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I'm using some fairly straight-forward SQL code to calculate the coefficients of regression (intercept and slope) of some (x,y) data points, using least-squares. This gives me a nice best-fit line through the data. However we would like to be able to see the 95% and 5% confidence intervals for the line of best-fit (the curves below).

link text

What these mean is that the true line has 95% probability of being below the upper curve and 95% probability of being above the lower curve. How can I calculate these curves? I have already read wikipedia etc. and done some googling but I haven't found understandable mathematical equations to be able to calculate this.

Edit: here is the essence of what I have right now.

--sample data
create table #lr (x real not null, y real not null)
insert into #lr values (0,1)
insert into #lr values (4,9)
insert into #lr values (2,5)
insert into #lr values (3,7)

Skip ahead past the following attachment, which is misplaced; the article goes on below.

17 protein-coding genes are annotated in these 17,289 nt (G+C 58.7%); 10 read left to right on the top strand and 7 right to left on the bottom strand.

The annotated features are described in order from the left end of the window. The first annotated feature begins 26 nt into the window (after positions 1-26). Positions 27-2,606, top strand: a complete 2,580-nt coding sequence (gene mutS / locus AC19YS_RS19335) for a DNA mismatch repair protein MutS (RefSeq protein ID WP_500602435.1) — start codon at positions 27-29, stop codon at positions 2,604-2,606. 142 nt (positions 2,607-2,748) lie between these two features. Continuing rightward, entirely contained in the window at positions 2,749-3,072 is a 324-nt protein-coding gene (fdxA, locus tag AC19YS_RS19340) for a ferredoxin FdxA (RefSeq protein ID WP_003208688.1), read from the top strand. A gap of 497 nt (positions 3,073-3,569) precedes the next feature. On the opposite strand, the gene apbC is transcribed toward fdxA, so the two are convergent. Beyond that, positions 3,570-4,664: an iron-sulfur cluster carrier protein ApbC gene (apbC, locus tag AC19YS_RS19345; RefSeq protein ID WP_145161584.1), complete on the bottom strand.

declare @slope real
declare @intercept real

--calculate slope and intercept
@slope = ((count(*) * sum(x*y)) - (sum(x)*sum(y)))/
((count(*) * sum(Power(x,2)))-Power(Sum(x),2)),
@intercept = avg(y) - ((count(*) * sum(x*y)) - (sum(x)*sum(y)))/
((count(*) * sum(Power(x,2)))-Power(Sum(x),2)) * avg(x)
from #lr

Thank you in advance.

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3 Answers 3

An equation for confidence interval width as f(x) is given here under "Confidence Interval on Fitted Values"


The page walks you through an example calculation too.

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Try this site and scroll down to the middle. For each point of your best fit line, you know your Z, your sample size, and your std Deviation.


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@PowerUser: He needs to use the equations for two-variable setups, not for one-variable setups.

Matt: If I had my old Statistics textbook with me, I'd be able to tell you what you want; unfortunately, I don't have it with me, nor do I have my notes from my high school statistics course. On the other hand, from what I remember it may only have had stuff for the confidence interval of the regression line's slope...

Anyway, this page will hopefully be of some help: http://www.stat.yale.edu/Courses/1997-98/101/linregin.htm.

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